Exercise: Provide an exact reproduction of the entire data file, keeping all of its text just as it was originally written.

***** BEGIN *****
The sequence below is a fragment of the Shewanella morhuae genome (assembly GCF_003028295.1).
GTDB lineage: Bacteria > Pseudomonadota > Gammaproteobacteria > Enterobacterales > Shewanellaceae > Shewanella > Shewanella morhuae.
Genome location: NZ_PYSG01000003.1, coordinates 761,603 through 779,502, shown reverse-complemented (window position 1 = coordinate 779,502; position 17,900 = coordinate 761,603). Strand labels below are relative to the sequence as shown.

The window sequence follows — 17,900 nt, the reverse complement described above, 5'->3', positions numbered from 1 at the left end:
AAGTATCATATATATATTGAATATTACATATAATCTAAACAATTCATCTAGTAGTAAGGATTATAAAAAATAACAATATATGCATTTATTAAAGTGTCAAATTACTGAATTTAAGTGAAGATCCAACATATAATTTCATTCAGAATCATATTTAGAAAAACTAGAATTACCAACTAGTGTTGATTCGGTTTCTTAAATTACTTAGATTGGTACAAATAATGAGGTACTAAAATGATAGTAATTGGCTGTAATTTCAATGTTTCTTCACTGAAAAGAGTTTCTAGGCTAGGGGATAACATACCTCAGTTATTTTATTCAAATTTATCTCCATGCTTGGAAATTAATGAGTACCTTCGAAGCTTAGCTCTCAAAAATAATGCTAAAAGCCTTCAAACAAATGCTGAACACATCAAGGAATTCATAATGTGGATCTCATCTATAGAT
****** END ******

The sequence below is a fragment of the Shewanella morhuae genome (assembly GCF_003028295.1).
GTDB lineage: Bacteria > Pseudomonadota > Gammaproteobacteria > Enterobacterales > Shewanellaceae > Shewanella > Shewanella morhuae.
Genome location: NZ_PYSG01000003.1, coordinates 761,603 through 779,502, shown reverse-complemented (window position 1 = coordinate 779,502; position 17,900 = coordinate 761,603). Strand labels below are relative to the sequence as shown.

The window sequence follows — 17,900 nt, the reverse complement described above, 5'->3', positions numbered from 1 at the left end:
AAGTATCATATATATATTGAATATTACATATAATCTAAACAATTCATCTAGTAGTAAGGATTATAAAAAATAACAATATATGCATTTATTAAAGTGTCAAATTACTGAATTTAAGTGAAGATCCAACATATAATTTCATTCAGAATCATATTTAGAAAAACTAGAATTACCAACTAGTGTTGATTCGGTTTCTTAAATTACTTAGATTGGTACAAATAATGAGGTACTAAAATGATAGTAATTGGCTGTAATTTCAATGTTTCTTCACTGAAAAGAGTTTCTAGGCTAGGGGATAACATACCTCAGTTATTTTATTCAAATTTATCTCCATGCTTGGAAATTAATGAGTACCTTCGAAGCTTAGCTCTCAAAAATAATGCTAAAAGCCTTCAAACAAATGCTGAACACATCAAGGAATTCATAATGTGGATCTCATCTATAGAT